Our point is, in furthering—in being charged with furtheringthe progress of American commerce does not necessarily go hand in glove with furthering technology in the patent system. I am talking rery generally now. I am not trying to suggest that this has happened.

But, as an example, the recent Deep South case decided by the Supreme Court said an American manufacturer who is making a patented machine in parts to be shipped abroad and assembled would not be infringing on a patent on a complicated machine-in this case, it put the shrimp in one end and it comes out boxed and frozen—it is a very complicated machine. If you can assemble it in the United States and ship it to a foreign country, to be bolted together with three bolts, you would have a device that you would not be infringing the patent in America. This upsets a lot of people.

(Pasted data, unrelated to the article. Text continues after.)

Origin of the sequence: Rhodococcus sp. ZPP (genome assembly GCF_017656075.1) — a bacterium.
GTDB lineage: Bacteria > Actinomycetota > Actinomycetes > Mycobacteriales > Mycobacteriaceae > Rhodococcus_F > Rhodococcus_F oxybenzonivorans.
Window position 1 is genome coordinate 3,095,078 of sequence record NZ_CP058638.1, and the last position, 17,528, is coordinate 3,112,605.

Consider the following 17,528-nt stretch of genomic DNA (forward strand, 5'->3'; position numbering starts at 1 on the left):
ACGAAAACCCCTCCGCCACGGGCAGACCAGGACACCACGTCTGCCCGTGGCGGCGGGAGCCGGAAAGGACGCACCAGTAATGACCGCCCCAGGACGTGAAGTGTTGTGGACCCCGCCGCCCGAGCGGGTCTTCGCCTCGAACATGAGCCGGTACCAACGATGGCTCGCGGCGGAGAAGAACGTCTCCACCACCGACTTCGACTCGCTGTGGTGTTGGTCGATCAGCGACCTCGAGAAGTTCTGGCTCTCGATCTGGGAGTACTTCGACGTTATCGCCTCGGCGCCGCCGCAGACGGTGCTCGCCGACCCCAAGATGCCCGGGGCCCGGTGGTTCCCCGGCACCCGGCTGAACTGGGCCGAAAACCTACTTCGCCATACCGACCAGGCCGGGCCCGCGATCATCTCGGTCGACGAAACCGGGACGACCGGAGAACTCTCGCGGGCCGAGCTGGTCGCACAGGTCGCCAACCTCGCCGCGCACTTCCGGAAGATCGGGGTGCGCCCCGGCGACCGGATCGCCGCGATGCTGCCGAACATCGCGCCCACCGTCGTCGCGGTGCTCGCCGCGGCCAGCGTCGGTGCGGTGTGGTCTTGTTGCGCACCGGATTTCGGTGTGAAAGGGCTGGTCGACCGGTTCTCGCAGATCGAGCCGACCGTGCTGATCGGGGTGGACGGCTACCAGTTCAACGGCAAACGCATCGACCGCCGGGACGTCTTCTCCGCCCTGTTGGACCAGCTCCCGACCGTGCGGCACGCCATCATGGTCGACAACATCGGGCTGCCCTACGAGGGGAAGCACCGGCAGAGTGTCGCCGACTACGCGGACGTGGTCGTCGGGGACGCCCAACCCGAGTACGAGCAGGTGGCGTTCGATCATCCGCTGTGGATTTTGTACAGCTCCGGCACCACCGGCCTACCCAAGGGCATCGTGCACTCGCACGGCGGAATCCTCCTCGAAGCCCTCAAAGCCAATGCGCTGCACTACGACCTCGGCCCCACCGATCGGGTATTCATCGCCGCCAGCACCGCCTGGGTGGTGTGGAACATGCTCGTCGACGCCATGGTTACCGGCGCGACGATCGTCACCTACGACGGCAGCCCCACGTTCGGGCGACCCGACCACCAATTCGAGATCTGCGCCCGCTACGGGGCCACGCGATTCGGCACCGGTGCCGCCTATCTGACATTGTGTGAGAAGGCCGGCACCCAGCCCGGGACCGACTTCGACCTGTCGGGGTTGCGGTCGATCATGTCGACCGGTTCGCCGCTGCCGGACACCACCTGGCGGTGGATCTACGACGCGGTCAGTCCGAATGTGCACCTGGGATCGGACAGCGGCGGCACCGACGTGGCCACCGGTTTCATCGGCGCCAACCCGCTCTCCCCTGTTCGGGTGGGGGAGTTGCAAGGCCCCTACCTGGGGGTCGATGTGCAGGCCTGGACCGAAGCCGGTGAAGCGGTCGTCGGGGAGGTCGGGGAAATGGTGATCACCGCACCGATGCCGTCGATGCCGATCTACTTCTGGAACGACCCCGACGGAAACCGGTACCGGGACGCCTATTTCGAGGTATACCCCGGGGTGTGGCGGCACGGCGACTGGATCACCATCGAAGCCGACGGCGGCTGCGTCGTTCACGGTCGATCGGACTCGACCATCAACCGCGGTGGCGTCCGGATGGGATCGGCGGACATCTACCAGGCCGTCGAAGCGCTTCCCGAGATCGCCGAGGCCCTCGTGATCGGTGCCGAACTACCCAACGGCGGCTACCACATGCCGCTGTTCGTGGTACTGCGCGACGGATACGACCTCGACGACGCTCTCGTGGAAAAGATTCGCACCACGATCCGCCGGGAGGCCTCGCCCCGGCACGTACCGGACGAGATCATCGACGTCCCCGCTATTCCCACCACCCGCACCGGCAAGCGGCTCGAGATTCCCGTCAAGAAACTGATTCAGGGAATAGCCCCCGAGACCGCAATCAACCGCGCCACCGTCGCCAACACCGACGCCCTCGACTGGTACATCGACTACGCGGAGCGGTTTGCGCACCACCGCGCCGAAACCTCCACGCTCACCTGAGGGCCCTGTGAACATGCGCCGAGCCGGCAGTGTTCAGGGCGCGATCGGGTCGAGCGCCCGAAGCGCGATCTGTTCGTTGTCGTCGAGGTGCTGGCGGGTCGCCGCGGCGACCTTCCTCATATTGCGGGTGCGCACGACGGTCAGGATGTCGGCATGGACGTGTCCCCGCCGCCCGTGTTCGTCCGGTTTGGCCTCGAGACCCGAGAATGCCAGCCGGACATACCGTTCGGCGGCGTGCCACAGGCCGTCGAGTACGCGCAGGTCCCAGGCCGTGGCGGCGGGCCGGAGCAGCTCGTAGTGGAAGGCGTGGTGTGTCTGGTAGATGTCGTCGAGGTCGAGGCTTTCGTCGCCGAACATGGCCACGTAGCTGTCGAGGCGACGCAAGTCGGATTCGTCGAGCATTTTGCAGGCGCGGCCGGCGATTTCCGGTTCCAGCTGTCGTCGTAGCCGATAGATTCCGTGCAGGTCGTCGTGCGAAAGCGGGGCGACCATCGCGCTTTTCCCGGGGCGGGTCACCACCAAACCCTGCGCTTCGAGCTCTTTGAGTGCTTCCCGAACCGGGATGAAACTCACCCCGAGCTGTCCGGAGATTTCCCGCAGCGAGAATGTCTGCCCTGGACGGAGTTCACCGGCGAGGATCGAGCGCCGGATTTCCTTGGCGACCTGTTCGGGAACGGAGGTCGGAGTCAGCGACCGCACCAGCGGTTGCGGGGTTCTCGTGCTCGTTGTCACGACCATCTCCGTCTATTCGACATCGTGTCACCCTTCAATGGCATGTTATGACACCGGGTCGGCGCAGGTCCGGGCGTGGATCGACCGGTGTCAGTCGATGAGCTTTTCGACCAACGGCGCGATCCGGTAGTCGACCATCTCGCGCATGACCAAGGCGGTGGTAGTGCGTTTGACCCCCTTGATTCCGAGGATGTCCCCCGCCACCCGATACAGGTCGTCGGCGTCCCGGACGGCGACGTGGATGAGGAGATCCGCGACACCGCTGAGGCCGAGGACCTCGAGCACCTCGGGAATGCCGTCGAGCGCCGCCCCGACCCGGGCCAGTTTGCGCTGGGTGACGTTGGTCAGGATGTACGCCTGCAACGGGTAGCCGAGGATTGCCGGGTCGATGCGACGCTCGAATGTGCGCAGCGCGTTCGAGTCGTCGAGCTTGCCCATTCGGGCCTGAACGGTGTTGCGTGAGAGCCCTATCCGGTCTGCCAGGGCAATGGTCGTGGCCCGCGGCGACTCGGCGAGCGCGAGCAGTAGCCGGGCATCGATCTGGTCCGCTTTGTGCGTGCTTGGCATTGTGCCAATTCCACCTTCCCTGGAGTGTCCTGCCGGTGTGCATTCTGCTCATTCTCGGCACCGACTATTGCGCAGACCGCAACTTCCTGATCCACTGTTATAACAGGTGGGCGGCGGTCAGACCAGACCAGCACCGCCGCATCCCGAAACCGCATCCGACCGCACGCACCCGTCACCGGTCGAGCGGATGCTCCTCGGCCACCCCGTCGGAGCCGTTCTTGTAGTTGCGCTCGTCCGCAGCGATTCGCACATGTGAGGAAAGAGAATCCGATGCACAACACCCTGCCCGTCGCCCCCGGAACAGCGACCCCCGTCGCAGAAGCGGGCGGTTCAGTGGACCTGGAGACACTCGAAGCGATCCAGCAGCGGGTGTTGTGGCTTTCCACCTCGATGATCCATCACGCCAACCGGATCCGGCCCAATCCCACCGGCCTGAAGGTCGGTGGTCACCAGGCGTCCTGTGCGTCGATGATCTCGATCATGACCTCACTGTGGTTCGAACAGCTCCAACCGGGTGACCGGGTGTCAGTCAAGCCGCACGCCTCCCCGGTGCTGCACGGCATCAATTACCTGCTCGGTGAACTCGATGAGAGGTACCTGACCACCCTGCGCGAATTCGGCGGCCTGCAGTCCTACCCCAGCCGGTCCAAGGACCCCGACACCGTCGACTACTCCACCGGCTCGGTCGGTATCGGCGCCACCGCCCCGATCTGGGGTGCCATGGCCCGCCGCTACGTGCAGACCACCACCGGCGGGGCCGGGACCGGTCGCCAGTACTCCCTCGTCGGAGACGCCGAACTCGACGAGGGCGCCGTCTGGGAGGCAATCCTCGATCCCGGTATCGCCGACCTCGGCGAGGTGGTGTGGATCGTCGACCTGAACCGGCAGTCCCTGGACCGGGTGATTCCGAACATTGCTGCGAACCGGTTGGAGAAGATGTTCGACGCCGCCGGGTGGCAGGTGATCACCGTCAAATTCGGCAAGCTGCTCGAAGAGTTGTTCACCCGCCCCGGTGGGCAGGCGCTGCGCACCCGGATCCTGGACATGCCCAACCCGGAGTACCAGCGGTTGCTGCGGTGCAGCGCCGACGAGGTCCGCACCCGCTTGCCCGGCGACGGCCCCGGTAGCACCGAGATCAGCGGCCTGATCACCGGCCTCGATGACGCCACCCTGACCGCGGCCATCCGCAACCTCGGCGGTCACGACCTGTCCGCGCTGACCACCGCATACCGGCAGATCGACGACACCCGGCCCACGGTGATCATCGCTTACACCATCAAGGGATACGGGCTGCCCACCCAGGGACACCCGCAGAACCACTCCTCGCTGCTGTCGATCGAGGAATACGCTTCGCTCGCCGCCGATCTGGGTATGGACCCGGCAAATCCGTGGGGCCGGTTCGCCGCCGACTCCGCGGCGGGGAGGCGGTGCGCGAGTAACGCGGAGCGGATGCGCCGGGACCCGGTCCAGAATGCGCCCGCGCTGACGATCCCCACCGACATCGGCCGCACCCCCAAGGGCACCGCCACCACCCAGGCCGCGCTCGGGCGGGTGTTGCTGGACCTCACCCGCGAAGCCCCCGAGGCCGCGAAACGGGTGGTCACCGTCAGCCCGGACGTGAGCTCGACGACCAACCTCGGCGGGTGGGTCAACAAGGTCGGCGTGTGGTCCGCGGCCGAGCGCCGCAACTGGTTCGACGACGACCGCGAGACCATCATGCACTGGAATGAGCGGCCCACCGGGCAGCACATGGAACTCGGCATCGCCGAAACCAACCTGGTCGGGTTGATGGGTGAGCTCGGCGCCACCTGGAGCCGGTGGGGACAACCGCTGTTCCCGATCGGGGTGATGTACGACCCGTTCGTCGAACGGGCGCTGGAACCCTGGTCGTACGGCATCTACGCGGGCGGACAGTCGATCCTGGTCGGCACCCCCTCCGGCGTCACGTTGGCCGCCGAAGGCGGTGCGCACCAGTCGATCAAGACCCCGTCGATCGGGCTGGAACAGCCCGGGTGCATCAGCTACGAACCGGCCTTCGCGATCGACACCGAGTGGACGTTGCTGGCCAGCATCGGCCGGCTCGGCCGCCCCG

However, it has advantages to public policy. It would suggest that manufacturers who want to compete in marketing a shrimp-making machine, do not have to go abroad to their market to set up manufacturing facilities. They can set them up here in the United States, use American labor, American materials, American capital. Here we have a situation where the patent policy, or the patent people, may feel that it is inappropriate to allow American firms to manufacture a patented device in parts and such is, in fact, making the device, infringing a patent while American business interests may seem to indicate that this was very good, because it helps the American company, the balance of trade, and the rest.